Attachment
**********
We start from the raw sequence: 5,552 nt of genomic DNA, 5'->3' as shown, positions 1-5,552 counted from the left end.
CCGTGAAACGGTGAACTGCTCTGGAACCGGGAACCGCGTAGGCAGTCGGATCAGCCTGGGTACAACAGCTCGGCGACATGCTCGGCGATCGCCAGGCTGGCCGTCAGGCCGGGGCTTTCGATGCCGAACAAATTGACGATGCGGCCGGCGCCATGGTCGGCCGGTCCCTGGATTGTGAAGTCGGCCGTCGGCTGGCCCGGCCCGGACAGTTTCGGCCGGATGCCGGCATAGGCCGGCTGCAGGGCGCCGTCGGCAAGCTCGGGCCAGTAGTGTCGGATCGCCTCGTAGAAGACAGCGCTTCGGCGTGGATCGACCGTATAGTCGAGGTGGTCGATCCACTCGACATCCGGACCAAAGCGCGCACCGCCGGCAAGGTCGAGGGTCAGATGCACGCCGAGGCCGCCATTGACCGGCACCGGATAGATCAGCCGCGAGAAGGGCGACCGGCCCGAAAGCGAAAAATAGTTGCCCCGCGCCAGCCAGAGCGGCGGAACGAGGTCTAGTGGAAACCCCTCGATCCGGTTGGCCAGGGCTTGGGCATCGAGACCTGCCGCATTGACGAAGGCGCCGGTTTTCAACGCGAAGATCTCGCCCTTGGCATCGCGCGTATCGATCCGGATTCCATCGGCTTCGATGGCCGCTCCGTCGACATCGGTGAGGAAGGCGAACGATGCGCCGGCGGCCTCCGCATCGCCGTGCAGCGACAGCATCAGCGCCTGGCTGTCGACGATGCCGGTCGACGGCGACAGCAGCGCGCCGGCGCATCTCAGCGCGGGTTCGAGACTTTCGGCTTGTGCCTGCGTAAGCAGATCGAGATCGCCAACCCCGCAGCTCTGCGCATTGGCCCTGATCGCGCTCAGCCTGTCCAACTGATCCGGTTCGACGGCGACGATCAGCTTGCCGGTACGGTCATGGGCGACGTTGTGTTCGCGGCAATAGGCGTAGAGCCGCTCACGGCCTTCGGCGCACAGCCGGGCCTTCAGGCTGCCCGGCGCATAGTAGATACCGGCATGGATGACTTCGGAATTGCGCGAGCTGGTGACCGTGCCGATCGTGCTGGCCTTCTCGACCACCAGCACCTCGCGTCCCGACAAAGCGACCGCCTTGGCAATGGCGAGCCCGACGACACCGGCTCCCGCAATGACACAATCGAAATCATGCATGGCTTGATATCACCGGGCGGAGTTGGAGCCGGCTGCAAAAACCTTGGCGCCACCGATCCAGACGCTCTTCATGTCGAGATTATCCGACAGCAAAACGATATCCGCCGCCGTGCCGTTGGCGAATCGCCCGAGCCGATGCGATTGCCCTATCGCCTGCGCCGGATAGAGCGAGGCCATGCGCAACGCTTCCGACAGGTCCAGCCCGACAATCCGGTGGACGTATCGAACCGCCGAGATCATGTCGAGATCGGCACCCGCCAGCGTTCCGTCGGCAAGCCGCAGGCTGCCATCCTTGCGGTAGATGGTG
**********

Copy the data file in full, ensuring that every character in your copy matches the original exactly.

We start from the raw sequence: 5,552 nt of genomic DNA, 5'->3' as shown, positions 1-5,552 counted from the left end.
CCGTGAAACGGTGAACTGCTCTGGAACCGGGAACCGCGTAGGCAGTCGGATCAGCCTGGGTACAACAGCTCGGCGACATGCTCGGCGATCGCCAGGCTGGCCGTCAGGCCGGGGCTTTCGATGCCGAACAAATTGACGATGCGGCCGGCGCCATGGTCGGCCGGTCCCTGGATTGTGAAGTCGGCCGTCGGCTGGCCCGGCCCGGACAGTTTCGGCCGGATGCCGGCATAGGCCGGCTGCAGGGCGCCGTCGGCAAGCTCGGGCCAGTAGTGTCGGATCGCCTCGTAGAAGACAGCGCTTCGGCGTGGATCGACCGTATAGTCGAGGTGGTCGATCCACTCGACATCCGGACCAAAGCGCGCACCGCCGGCAAGGTCGAGGGTCAGATGCACGCCGAGGCCGCCATTGACCGGCACCGGATAGATCAGCCGCGAGAAGGGCGACCGGCCCGAAAGCGAAAAATAGTTGCCCCGCGCCAGCCAGAGCGGCGGAACGAGGTCTAGTGGAAACCCCTCGATCCGGTTGGCCAGGGCTTGGGCATCGAGACCTGCCGCATTGACGAAGGCGCCGGTTTTCAACGCGAAGATCTCGCCCTTGGCATCGCGCGTATCGATCCGGATTCCATCGGCTTCGATGGCCGCTCCGTCGACATCGGTGAGGAAGGCGAACGATGCGCCGGCGGCCTCCGCATCGCCGTGCAGCGACAGCATCAGCGCCTGGCTGTCGACGATGCCGGTCGACGGCGACAGCAGCGCGCCGGCGCATCTCAGCGCGGGTTCGAGACTTTCGGCTTGTGCCTGCGTAAGCAGATCGAGATCGCCAACCCCGCAGCTCTGCGCATTGGCCCTGATCGCGCTCAGCCTGTCCAACTGATCCGGTTCGACGGCGACGATCAGCTTGCCGGTACGGTCATGGGCGACGTTGTGTTCGCGGCAATAGGCGTAGAGCCGCTCACGGCCTTCGGCGCACAGCCGGGCCTTCAGGCTGCCCGGCGCATAGTAGATACCGGCATGGATGACTTCGGAATTGCGCGAGCTGGTGACCGTGCCGATCGTGCTGGCCTTCTCGACCACCAGCACCTCGCGTCCCGACAAAGCGACCGCCTTGGCAATGGCGAGCCCGACGACACCGGCTCCCGCAATGACACAATCGAAATCATGCATGGCTTGATATCACCGGGCGGAGTTGGAGCCGGCTGCAAAAACCTTGGCGCCACCGATCCAGACGCTCTTCATGTCGAGATTATCCGACAGCAAAACGATATCCGCCGCCGTGCCGTTGGCGAATCGCCCGAGCCGATGCGATTGCCCTATCGCCTGCGCCGGATAGAGCGAGGCCATGCGCAACGCTTCCGACAGGTCCAGCCCGACAATCCGGTGGACGTATCGAACCGCCGAGATCATGTCGAGATCGGCACCCGCCAGCGTTCCGTCGGCAAGCCGCAGGCTGCCATCCTTGCGGTAGATGGTG